Following the gruesome murder of the Katsina State Commissioner of Science and Technology, Dr Rabe Nasir, at his residence last Wednesday, the state Governor, Aminu Masari, has said Nasir’s death has nothing to do with banditry.
This is as he said all States in the Northwest must collaborate to address the security challenge troubling that region.
Masari was speaking to State House Correspondents on Tuesday after he led a delegation of elders from Katsina into a closed-door meeting with the President, Major General Muhammadu Buhari (retd.), at the Presidential Villa, Abuja.
According to Masari, “The incident we had last week had nothing to do with banditry attack. It was purely an assassination by unknown killers, which the Police and other security agencies are working round the clock to unravel what happened.
“My commissioner was killed by an unknown assassin and not a single pin was stolen in his house. So, you can see that this was a pure crime that has to be fully investigated for us to know the root causes and why.”
The Governor assured the family of the deceased and citizens of the State that security agents are working hard to unravel the root cause of the murder.
“When we had a comparative analysis before the issuance of the security containment order, what we saw in three months when we compared, was a drastic drop of over 100 per cent in terms of the rate of kidnappings, killings and their associated crimes with banditry. So, the incident we had last week had nothing to do with banditry,” he stressed.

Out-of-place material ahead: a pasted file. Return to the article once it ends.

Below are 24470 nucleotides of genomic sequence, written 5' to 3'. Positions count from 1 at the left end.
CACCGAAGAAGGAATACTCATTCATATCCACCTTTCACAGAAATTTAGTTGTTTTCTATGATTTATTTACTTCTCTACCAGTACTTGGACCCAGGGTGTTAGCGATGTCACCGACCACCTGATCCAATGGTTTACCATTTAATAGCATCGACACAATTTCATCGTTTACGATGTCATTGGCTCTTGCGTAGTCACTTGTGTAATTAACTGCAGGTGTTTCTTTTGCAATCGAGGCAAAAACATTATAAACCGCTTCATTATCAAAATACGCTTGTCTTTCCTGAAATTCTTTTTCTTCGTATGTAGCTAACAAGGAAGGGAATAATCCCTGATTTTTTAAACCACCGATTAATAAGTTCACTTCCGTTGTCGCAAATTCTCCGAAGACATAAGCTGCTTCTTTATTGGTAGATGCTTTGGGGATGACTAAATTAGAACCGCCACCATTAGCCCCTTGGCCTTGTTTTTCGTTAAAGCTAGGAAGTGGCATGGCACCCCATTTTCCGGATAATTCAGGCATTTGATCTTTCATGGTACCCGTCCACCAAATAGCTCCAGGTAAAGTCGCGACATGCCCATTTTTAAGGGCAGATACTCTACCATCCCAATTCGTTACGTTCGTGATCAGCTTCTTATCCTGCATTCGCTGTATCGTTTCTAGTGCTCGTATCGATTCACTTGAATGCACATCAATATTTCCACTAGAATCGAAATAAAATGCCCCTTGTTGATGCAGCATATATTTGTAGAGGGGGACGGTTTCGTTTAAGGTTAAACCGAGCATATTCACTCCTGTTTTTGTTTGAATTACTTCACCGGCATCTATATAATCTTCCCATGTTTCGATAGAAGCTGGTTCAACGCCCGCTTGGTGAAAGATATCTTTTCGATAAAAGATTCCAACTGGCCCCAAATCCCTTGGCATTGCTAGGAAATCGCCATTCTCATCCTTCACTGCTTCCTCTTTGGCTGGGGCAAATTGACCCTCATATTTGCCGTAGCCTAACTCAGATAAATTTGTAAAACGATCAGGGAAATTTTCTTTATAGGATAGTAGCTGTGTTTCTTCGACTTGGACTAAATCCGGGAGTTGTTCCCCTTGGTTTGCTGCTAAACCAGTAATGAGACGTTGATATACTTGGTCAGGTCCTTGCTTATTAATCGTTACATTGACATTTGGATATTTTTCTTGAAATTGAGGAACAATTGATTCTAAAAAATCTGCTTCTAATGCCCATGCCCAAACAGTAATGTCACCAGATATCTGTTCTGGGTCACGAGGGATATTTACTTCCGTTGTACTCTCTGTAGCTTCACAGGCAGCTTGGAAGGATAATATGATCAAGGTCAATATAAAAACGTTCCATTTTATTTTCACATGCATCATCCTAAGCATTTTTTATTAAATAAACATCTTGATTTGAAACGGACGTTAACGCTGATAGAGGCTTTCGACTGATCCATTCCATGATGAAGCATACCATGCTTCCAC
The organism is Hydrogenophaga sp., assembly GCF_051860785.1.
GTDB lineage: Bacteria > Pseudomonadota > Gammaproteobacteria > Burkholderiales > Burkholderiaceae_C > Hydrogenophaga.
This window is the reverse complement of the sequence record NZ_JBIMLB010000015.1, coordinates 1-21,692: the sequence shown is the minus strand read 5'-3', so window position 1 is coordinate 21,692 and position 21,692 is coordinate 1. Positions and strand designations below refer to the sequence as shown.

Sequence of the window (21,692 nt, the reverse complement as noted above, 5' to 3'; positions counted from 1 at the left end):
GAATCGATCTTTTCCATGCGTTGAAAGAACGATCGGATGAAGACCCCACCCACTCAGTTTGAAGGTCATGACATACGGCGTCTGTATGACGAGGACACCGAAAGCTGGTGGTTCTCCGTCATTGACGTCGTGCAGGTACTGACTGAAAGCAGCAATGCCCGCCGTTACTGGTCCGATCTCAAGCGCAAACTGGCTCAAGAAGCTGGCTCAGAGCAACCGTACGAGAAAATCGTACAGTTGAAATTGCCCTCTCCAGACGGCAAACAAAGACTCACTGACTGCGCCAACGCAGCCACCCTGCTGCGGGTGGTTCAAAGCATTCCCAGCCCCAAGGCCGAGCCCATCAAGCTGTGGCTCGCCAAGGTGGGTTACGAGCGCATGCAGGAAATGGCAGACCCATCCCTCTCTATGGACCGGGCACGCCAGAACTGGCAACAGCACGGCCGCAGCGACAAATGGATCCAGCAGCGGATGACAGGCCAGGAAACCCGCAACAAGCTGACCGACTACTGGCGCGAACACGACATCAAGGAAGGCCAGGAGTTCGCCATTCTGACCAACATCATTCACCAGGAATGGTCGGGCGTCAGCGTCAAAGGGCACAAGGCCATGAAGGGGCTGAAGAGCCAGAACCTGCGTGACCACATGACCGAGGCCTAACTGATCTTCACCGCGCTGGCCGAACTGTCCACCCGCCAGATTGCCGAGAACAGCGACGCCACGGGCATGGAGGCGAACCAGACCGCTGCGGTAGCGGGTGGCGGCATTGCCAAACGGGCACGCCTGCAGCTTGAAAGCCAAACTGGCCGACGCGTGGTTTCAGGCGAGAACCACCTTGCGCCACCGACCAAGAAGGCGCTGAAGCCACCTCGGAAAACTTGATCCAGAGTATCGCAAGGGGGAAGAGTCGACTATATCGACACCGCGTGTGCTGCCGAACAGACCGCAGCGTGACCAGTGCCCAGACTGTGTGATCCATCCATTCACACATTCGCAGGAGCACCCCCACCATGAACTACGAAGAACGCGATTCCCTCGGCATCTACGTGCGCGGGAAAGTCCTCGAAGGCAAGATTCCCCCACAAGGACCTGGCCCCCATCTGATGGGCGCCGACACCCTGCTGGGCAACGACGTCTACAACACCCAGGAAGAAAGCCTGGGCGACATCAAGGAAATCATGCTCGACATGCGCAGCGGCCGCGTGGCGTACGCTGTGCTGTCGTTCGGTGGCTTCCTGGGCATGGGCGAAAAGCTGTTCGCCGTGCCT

Speaking on the need for collaboration among States in the Northwest, Masari said, “I think what is most important for us to succeed in fighting these bandits is for all of us the States, especially the North-western States, to take the pains and work together to make sure that we block all the loopholes.
But if one State has a policy and another has a different one, certainly they (Bandits) will always be moving from one State to another.
“Luckily enough, we are already working closely with States that border us, like Nasarawa and Niger, to bring the problem to a manageable and tolerable level.”
Masari added that there has been considerable improvement in Katsina state security because of the measures put in place by security agencies.
“I think if we are talking about banditry, certainly we have seen some improvement; we cannot say normalcy has returned but there is an improvement,” he said.